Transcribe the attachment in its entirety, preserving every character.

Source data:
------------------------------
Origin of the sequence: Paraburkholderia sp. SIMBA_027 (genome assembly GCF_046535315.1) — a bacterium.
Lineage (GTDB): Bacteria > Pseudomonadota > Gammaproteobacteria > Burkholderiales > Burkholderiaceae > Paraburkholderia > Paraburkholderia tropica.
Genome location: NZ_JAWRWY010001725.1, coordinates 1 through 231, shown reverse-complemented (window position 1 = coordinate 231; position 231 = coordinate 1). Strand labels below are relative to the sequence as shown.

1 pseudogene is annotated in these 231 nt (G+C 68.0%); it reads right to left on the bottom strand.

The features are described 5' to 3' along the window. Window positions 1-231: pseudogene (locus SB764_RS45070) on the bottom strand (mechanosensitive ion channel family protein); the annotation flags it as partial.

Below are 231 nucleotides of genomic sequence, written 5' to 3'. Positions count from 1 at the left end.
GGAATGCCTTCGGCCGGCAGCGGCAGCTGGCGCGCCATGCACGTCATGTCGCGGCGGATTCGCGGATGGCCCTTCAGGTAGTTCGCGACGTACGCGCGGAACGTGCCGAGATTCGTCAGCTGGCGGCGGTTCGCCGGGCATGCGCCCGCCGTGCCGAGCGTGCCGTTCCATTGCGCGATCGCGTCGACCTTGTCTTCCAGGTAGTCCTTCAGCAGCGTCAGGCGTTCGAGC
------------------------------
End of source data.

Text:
Origin of the sequence: Paraburkholderia sp. SIMBA_027 (genome assembly GCF_046535315.1) — a bacterium.
Lineage (GTDB): Bacteria > Pseudomonadota > Gammaproteobacteria > Burkholderiales > Burkholderiaceae > Paraburkholderia > Paraburkholderia tropica.
Genome location: NZ_JAWRWY010001725.1, coordinates 1 through 231, shown reverse-complemented (window position 1 = coordinate 231; position 231 = coordinate 1). Strand labels below are relative to the sequence as shown.

1 pseudogene is annotated in these 231 nt (G+C 68.0%); it reads right to left on the bottom strand.

The features are described 5' to 3' along the window. Window positions 1-231: pseudogene (locus SB764_RS45070) on the bottom strand (mechanosensitive ion channel family protein); the annotation flags it as partial.

Below are 231 nucleotides of genomic sequence, written 5' to 3'. Positions count from 1 at the left end.
GGAATGCCTTCGGCCGGCAGCGGCAGCTGGCGCGCCATGCACGTCATGTCGCGGCGGATTCGCGGATGGCCCTTCAGGTAGTTCGCGACGTACGCGCGGAACGTGCCGAGATTCGTCAGCTGGCGGCGGTTCGCCGGGCATGCGCCCGCCGTGCCGAGCGTGCCGTTCCATTGCGCGATCGCGTCGACCTTGTCTTCCAGGTAGTCCTTCAGCAGCGTCAGGCGTTCGAGC